We could always follow the lead of many other states and adopt our own climate plan.
Already, ten states in the Northeast have put their electric utilities under a cap-and-trade system known as RGGI. Eleven Western states and Canadian provinces are now laying the groundwork for their own cap-and-trade system, known as the Western Climate Initiative (WCI), which would begin in 2012 and could well expand further. Right now, there’s a lot of cooperation between RGGI and WCI, [Terry Tamminen, who advised California Gov. Arnold Schwarzenegger on that state’s climate policy] said—so that in the future they could be linked up, possibly with Europe’s system, and possible with offset projects in, say, China and India. (Relatedly, Schwarzenegger is putting together an “R-20” for various subnational governments, modeled after the G-20, to get together and coordinate these sorts of regional efforts.)
Okay, but what sorts of cuts are we really talking about? The WCI, after all, includes some hefty states and provinces—California, Ontario, Washington, Arizona—but it doesn’t include some of the heaviest polluters, like Alberta and Texas. Unfortunately, no one’s done a full tally of the total impact on U.S. emissions—it’s still too early for that. But, Tamminen notes, when you add state efforts to the hundreds of cities that have pledged to reduce their emissions, suddenly we’re talking about a big swath of the United States. “Eighty percent of the country’s emissions come from cities and industrial areas that are often located near those cities.”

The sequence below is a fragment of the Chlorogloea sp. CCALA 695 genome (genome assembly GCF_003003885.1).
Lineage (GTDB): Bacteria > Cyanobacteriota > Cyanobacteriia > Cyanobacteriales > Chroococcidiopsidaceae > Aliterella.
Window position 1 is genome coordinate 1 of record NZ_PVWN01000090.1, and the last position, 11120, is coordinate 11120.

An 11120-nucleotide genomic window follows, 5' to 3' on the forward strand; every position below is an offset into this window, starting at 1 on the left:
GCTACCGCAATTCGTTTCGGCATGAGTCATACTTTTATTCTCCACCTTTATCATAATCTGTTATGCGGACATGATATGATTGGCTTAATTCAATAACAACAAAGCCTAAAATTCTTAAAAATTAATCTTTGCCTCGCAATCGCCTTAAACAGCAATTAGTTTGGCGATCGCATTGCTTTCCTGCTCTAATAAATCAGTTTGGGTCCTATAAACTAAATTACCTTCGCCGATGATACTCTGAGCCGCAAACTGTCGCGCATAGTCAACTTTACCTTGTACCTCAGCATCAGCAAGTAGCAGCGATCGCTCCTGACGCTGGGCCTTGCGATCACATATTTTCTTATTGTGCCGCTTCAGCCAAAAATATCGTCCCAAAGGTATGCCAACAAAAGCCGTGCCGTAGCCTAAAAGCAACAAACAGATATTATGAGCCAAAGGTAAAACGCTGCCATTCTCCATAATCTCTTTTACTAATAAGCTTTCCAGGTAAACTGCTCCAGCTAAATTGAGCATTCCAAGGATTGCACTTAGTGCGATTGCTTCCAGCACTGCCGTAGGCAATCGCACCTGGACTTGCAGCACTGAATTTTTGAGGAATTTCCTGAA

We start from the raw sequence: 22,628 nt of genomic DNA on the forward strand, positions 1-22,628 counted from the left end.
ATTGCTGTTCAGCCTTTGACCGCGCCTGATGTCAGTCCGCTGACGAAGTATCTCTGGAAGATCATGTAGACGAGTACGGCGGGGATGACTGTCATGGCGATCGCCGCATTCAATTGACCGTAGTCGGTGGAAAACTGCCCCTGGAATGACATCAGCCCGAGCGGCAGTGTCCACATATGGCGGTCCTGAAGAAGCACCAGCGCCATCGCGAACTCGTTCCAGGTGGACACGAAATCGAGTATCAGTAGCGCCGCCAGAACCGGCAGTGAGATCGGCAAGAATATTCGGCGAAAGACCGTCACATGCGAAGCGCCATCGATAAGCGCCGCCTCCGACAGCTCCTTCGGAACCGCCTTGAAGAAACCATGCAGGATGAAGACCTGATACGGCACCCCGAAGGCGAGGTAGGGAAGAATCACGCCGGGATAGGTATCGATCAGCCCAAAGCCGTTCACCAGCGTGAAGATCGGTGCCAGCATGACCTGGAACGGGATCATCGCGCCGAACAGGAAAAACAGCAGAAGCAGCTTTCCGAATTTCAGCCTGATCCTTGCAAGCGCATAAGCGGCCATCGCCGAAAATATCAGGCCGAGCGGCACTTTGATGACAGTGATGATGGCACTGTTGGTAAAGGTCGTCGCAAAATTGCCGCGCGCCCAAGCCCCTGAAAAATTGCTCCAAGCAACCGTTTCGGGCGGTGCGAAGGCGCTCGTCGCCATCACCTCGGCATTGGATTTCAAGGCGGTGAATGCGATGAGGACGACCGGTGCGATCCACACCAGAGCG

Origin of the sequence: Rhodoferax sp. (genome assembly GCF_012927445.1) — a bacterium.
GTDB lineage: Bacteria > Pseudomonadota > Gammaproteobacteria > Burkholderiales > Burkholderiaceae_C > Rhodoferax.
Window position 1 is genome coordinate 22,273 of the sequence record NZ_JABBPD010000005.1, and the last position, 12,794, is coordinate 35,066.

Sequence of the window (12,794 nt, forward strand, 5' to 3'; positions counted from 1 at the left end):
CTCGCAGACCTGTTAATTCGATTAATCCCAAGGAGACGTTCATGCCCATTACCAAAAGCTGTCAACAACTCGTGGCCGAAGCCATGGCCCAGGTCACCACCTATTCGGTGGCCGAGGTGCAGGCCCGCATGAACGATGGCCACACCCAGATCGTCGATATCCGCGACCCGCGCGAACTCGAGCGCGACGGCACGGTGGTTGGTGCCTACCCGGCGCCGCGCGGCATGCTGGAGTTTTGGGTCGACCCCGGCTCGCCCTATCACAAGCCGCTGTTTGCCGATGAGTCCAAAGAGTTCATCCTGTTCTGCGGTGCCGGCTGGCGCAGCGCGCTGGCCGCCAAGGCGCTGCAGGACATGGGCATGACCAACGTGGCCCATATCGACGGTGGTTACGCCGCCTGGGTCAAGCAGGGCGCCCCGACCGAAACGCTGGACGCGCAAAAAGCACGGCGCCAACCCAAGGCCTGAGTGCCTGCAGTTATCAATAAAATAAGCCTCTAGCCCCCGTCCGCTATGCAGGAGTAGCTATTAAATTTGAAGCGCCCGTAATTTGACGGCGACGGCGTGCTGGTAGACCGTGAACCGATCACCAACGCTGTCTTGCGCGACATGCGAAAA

And, Tamminen adds, other states will have plenty of incentive to buy into these climate plans. For instance, some of the RGGI states have used revenue from selling carbon permits to help fill in their budget shortfalls ($100 million in New York’s case)—an option that may increasingly look attractive to many governors around the country. It’s a move that has a certain logic too it. “When you think about a coal-fired power plant,” says Tamminen, “it’s not just the greenhouse gases—there are all sorts of other pollutants causing asthma and so forth, and that ends up costing states in medical bills. So it’s totally appropriate for states to offset those costs by forcing polluters to internalize them, through a price on carbon.”
A hundred million bucks is still a relatively small amount in the context of our budget and its currently projected shortfall, but it’s still a hundred million bucks, and I’d bet Texas has a lot more revenue potential there than New York does. Yeah, I know, this is about as likely to happen as a tax on concealed weapons. But just take a minute and imagine what it might be like if we provided incentives to not pollute, instead of the other way around.